Ozone concentration in Maharashtra cities spikes during lockdown
Despite a decline in vehicular pollution during the lockdown due to the Covid-19 pandemic, there has been an increase in urban ground-level ozone, a harmful pollutant, across 10 Maharashtra cities, according to an analysis of the National Clean Air Program (NCAP).
The Mumbai Metropolitan Region (MMR) comprising - Mumbai, Thane, Navi Mumbai and Kalyan - witnessed a spike in urban ozone during the first three phases of the lockdown over two months (March 24 to May 24), according to an analysis released as part of the NCAP tracker on Tuesday by Mumbai-based air quality research group Respirer Living Sciences (RLS) and Delhi-based communications initiative, Climate Trends.
The Maharashtra Pollution Control Board (MPCB) confirmed the findings were accurate.
Surface ozone (O3) is a photochemical oxidant, which is formed when volatile organic compounds and oxides of nitrogen (NOx) chemically react in the presence of heat and sunlight. Ground-level ozone is harmful for humans as it can aggravate asthma, cardiovascular diseases and other ailments.
The latest study found a 10.3% rise in ozone across 10 Indian cities during the two month lockdown period. Among monitoring locations across Maharashtra, Khadakpada in Kalyan has shown the highest average ozone levels at 70 micrograms per cubic metre (μg/m³) against the safe limit of 80 μg/m³ (for 24 hours), followed by the Maharashtra Industrial Development Corporation Khutala station in Chandrapur at 64 μg/m³. While the concentration ranged between 23-37 μg/m³ for MMR, a 50% increase in average O3 levels was witnessed when compared to 2019. Comparatively, a 50% reduction for Mumbai and 58% for Thane was witnessed for nitrogen dioxide (NO2) levels that comes mostly from burning of coal and vehicular exhaust.
“The analysis indicates that when NO2 levels remain low, surface ozone is higher as photochemical production can become more efficient during summer months,” said Ronak Sutaria, founder and director, RLS. “Breathing air with high ozone poses a risk for people with asthma and other lung ailments especially for children, older adults, and those active outdoors such as daily wage workers.”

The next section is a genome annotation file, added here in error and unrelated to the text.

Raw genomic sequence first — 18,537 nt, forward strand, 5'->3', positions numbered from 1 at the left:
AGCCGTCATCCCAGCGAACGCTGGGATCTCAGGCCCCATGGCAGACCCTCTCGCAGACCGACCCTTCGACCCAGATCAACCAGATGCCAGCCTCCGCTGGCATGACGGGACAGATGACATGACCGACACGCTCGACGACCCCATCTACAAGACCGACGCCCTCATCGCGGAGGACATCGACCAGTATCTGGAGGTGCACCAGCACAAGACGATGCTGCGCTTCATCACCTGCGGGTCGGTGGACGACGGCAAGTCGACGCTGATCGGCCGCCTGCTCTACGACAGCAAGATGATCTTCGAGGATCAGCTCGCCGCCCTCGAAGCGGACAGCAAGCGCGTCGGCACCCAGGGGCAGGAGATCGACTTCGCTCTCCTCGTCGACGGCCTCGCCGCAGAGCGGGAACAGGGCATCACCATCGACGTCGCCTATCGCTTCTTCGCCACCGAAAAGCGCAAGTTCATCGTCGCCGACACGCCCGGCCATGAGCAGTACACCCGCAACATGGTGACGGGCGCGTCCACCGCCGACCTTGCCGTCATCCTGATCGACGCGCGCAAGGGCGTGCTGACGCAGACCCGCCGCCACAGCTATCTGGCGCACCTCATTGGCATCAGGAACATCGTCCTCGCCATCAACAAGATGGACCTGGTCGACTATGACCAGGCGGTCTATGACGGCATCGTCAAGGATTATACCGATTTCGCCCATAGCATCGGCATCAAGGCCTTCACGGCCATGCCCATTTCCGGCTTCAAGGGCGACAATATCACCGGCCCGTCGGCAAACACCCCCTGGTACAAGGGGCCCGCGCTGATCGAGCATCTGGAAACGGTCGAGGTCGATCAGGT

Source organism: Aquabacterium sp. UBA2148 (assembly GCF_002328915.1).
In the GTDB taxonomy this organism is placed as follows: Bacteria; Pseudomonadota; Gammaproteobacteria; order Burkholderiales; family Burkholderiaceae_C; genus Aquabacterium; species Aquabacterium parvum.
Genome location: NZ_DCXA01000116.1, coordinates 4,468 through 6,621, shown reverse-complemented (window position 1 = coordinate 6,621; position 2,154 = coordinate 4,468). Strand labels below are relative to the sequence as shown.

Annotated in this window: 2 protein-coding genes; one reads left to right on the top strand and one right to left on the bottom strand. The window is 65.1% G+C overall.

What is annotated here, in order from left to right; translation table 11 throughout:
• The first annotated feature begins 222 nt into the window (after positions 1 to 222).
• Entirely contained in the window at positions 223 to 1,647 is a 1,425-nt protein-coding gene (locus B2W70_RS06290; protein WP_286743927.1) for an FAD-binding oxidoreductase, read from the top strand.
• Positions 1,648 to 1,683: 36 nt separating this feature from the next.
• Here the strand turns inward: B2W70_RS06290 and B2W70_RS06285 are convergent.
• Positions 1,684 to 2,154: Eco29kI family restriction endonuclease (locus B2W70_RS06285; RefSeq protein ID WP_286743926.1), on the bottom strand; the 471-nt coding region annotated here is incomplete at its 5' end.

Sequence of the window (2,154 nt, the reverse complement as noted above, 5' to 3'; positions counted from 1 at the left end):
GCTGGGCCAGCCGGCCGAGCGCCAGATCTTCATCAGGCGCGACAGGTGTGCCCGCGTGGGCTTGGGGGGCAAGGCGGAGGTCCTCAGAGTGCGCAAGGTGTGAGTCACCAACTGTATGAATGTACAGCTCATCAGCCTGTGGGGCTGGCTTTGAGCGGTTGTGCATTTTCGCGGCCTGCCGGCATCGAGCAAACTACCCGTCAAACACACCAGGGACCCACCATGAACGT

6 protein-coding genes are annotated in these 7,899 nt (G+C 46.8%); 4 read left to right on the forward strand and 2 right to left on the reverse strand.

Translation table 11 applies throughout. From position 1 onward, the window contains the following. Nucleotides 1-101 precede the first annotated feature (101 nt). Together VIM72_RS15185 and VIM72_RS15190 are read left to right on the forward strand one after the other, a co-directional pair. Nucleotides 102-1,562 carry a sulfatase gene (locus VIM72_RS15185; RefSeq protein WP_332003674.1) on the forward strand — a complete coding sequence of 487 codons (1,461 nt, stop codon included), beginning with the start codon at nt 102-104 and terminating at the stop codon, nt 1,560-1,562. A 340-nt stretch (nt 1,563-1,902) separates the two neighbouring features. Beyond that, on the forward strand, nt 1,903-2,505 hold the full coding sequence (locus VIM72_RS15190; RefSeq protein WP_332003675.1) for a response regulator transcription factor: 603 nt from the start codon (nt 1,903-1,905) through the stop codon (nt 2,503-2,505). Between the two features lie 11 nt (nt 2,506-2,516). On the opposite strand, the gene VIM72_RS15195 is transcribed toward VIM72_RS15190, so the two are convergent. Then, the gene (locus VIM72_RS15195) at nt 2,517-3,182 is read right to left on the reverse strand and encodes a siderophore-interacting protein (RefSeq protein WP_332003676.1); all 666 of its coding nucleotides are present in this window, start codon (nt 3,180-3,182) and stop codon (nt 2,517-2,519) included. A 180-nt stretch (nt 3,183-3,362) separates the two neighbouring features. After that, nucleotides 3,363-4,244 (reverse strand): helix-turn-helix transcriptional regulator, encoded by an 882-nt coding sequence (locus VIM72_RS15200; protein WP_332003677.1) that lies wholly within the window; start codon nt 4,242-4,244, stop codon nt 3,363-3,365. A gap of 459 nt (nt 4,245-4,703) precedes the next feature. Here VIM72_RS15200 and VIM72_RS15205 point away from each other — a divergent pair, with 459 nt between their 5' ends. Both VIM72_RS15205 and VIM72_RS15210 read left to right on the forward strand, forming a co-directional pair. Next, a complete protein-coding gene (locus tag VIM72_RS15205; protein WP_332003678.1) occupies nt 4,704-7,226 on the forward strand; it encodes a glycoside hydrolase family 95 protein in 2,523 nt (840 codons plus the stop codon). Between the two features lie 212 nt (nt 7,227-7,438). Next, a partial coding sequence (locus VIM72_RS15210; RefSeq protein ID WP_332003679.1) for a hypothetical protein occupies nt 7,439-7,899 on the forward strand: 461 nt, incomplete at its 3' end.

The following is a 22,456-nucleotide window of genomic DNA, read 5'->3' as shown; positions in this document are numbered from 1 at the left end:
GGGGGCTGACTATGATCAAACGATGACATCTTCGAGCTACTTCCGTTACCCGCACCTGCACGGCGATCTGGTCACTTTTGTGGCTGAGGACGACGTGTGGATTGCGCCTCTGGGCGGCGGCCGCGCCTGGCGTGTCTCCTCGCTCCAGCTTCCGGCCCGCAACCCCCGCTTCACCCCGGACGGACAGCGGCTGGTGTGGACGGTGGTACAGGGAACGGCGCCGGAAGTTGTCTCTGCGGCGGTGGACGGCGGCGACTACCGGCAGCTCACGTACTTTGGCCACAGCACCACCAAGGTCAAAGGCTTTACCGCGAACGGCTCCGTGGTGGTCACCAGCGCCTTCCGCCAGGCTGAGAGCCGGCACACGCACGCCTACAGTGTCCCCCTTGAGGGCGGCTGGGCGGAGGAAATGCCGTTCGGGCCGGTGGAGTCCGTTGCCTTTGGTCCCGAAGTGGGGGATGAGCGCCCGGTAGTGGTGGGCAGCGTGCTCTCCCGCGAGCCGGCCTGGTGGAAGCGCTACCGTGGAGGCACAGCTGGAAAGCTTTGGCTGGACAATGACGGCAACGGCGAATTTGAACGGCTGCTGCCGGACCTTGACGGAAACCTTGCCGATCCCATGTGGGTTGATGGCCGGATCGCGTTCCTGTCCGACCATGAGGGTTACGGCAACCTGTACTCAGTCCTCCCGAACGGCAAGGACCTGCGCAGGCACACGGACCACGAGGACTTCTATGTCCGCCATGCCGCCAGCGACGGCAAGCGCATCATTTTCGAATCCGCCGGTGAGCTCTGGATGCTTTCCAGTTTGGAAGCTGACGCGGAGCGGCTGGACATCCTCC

MPCB said they were investigating the spike in the pollutant by comparing different station readings.
“Based on our preliminary data collection, ozone is going up across Maharashtra cities,” said SC Kollur, chief scientist, MPCB. “It may be a secondary pollutant arising from the reduction of other major pollutants. Industrial areas do witness such spikes but the increase for major cities comes as a surprise. We have to analyse the source.”
For Mumbai, MPCB plans to study background data from the Borivli station (near the national park) to check reasons for an increase in ozone. “The station data is down due to a broken cable for a week. The data is crucial as it gives background data and human induced emissions are not present,” said Kollur.
All 10 Maharashtra cities are part of the NCAP where the Centre seeks to reduce pollutant concentrations by 20-30% by 2024 with the target pollutant as particulate matter (PM2.5 and PM10). Data was compiled from state pollution control board monitoring stations over two months. The tracker is a web portal that monitors the achievement of state specific air quality targets for 122 Indian cities, and whether funds released for each city are being appropriately utilised.
“Assessing how pollutants behaved during the lockdown the rise in ozone is an alert at a time when cities are already facing a health crisis. The findings should equip policy making and callsfor more studies to identify the impact of other pollutants apart from PM,” said Aarti Khosla, director, Climate Trends.
A recent study by the Indian Institute of Technology, Delhi and two Chinese universities also showed a 20% rise in ozone for western parts of India. The study suggested that secondary pollutants such as ozone need to be considered by NCAP. “China witnessed a similar rising trend for ozone and adopted measures to reduce the pollutant. India is already showing the indication of higher O3 when other pollutants reduce.
During summer months, the Centre should consider precursors to ozone for non-attainment cities and in addition to PM, O3 has to be kept in mind while preparing action plans,” said Harsha Kota, professor, IIT-Delhi.
NCAP apex committee and professor, Indian Institute of Technology-Kanpur, SN Tripathi said, “Ozone has not been a problem in India over the years barring occasional spikes, which is regularly observed abroad across cities. An increase has been observed during lockdown due to its function as a precursor to declining NOx concentration but remained below safe limits. Ozone should be considered by NCAP as a secondary pollutant. Studies show PM followed by ozone contributes to 85-90% human related adverse health impacts. The current data is giving us the opportunity to understand O3 mitigation strategy.”